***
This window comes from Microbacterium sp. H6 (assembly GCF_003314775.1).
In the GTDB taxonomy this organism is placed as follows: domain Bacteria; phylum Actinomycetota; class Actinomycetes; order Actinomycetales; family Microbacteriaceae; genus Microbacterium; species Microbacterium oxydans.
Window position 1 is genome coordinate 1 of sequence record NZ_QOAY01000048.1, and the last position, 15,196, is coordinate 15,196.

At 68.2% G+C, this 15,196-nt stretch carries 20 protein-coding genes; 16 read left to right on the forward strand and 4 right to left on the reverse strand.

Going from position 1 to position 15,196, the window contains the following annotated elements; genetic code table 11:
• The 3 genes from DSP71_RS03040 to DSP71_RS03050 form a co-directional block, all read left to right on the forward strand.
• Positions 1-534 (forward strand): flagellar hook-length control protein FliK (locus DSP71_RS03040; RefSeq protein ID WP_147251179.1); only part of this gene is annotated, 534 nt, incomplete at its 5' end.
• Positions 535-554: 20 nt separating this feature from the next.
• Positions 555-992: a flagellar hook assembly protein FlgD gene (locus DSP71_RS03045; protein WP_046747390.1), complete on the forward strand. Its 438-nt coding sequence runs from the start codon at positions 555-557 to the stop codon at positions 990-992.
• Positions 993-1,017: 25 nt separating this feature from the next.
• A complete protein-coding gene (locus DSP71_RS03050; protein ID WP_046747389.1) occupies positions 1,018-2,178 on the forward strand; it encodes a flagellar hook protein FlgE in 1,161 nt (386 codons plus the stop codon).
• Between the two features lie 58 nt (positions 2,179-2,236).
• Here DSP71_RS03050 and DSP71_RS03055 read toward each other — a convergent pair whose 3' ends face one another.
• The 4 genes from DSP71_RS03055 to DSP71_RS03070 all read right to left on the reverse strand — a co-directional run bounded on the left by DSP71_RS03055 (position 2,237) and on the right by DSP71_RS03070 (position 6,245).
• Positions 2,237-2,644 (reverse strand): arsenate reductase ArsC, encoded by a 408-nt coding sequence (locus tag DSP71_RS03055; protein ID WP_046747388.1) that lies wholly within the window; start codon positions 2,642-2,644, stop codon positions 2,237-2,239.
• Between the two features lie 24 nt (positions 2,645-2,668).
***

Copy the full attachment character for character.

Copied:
This window comes from Microbacterium sp. H6 (assembly GCF_003314775.1).
In the GTDB taxonomy this organism is placed as follows: domain Bacteria; phylum Actinomycetota; class Actinomycetes; order Actinomycetales; family Microbacteriaceae; genus Microbacterium; species Microbacterium oxydans.
Window position 1 is genome coordinate 1 of sequence record NZ_QOAY01000048.1, and the last position, 15,196, is coordinate 15,196.

At 68.2% G+C, this 15,196-nt stretch carries 20 protein-coding genes; 16 read left to right on the forward strand and 4 right to left on the reverse strand.

Going from position 1 to position 15,196, the window contains the following annotated elements; genetic code table 11:
• The 3 genes from DSP71_RS03040 to DSP71_RS03050 form a co-directional block, all read left to right on the forward strand.
• Positions 1-534 (forward strand): flagellar hook-length control protein FliK (locus DSP71_RS03040; RefSeq protein ID WP_147251179.1); only part of this gene is annotated, 534 nt, incomplete at its 5' end.
• Positions 535-554: 20 nt separating this feature from the next.
• Positions 555-992: a flagellar hook assembly protein FlgD gene (locus DSP71_RS03045; protein WP_046747390.1), complete on the forward strand. Its 438-nt coding sequence runs from the start codon at positions 555-557 to the stop codon at positions 990-992.
• Positions 993-1,017: 25 nt separating this feature from the next.
• A complete protein-coding gene (locus DSP71_RS03050; protein ID WP_046747389.1) occupies positions 1,018-2,178 on the forward strand; it encodes a flagellar hook protein FlgE in 1,161 nt (386 codons plus the stop codon).
• Between the two features lie 58 nt (positions 2,179-2,236).
• Here DSP71_RS03050 and DSP71_RS03055 read toward each other — a convergent pair whose 3' ends face one another.
• The 4 genes from DSP71_RS03055 to DSP71_RS03070 all read right to left on the reverse strand — a co-directional run bounded on the left by DSP71_RS03055 (position 2,237) and on the right by DSP71_RS03070 (position 6,245).
• Positions 2,237-2,644 (reverse strand): arsenate reductase ArsC, encoded by a 408-nt coding sequence (locus tag DSP71_RS03055; protein ID WP_046747388.1) that lies wholly within the window; start codon positions 2,642-2,644, stop codon positions 2,237-2,239.
• Between the two features lie 24 nt (positions 2,645-2,668).